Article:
The contraction and relaxation of vascular smooth muscle can be regulated by extracellular Ca2+ influx via the receptor-operative Ca2+ channel (ROCC) or the voltage-dependent Ca2+ channel (VDCC) without endothelial derived factors . In the present study, preincubation with HVC1 (300 μg/mL) for 20 min significantly inhibited the contraction induced by extracellular Ca2+ supplementation in endothelium-denuded aortic rings that had been contracted using PE or KCl treatment in Ca2+-free K–H solution. These results suggested that the antihypertensive and vasorelaxant effects of HVC1 are partly related to blockage of extracellular Ca2 entry via the ROCC and VDCC.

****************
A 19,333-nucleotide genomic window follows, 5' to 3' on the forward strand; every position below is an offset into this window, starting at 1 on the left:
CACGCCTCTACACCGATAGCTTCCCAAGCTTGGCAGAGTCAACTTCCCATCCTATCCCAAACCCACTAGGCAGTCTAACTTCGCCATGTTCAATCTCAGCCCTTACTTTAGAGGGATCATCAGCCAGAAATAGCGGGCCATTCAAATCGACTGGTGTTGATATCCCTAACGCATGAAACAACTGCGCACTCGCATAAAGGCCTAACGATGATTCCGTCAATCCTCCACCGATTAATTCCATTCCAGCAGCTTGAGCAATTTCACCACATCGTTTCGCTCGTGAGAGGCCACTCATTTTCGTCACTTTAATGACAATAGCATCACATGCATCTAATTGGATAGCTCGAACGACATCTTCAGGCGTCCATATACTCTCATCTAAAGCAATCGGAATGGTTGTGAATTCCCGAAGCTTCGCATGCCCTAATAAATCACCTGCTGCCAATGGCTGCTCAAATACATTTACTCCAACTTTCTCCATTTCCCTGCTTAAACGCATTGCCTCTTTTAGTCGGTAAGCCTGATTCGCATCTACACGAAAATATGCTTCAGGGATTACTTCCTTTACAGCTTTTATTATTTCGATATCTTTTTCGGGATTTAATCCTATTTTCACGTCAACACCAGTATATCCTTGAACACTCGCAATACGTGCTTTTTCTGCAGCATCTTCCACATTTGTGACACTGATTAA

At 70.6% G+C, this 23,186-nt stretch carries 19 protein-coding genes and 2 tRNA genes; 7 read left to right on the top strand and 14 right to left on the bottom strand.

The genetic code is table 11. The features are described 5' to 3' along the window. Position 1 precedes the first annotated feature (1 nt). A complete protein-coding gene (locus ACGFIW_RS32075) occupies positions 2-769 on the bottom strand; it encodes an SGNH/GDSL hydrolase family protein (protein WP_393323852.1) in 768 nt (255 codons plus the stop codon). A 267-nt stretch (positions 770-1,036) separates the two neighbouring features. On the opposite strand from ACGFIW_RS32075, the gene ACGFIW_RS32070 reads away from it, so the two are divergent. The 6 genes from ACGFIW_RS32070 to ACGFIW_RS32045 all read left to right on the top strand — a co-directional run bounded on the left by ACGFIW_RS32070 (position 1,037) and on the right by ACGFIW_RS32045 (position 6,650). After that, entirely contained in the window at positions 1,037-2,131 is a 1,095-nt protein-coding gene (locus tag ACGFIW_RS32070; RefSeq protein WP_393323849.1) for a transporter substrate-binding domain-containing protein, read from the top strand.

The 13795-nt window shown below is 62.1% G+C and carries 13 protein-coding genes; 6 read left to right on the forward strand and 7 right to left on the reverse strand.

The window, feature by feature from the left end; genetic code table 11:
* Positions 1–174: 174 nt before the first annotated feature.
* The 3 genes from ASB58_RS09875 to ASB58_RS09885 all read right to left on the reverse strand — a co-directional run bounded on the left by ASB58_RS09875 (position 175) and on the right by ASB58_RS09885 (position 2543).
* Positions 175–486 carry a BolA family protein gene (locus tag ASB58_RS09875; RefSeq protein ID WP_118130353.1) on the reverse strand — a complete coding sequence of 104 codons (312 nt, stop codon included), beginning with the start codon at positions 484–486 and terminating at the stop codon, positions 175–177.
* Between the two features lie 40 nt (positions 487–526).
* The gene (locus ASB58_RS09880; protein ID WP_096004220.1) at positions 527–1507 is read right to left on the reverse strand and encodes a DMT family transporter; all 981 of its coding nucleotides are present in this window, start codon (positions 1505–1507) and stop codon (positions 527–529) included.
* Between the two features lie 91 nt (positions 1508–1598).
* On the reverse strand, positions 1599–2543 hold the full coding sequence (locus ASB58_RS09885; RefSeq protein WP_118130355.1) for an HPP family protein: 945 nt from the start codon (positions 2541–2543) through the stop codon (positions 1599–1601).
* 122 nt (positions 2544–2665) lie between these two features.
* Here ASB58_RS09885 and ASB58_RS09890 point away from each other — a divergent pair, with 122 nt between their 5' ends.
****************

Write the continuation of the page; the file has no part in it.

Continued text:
Furthermore, HVC1 (300 μg/mL) inhibited the PE-induced contractions to a greater extent than high K+-induced contractions (Figure 5). Several reports have described that the involvement of the contractile elements is more related to agonist-induced contractions than high K+. Phosphorylation of myosin light chain (MLC) is induced to a greater extent by receptor agonist like phenylephrine than by high K+ . Moreover, drugs such as forskolin  and sodium nitroprusside  decrease the agonist-induced contractions to a greater extent than high K+-induced contractions owing to the involvement of the contractile elements. The agonists like phenylephrine cause an initial spike in Ca2+ followed by small sustained rise in Ca2+ above the basal levels, thus increasing the Ca2+ sensitivity of MLC phosphorylation and leading to increased contraction. However, high K+ depolarization results in a maintained increase in the Ca2+-induced contractions . These findings suggest that HVC1 involves the contractile elements of the aortic smooth muscle cells suggesting one of the possible mechanisms that HVC1 selectively inhibits the receptor-linked Ca2+ channel or that it decreases the Ca2+ influx or Ca2+ sensitivity.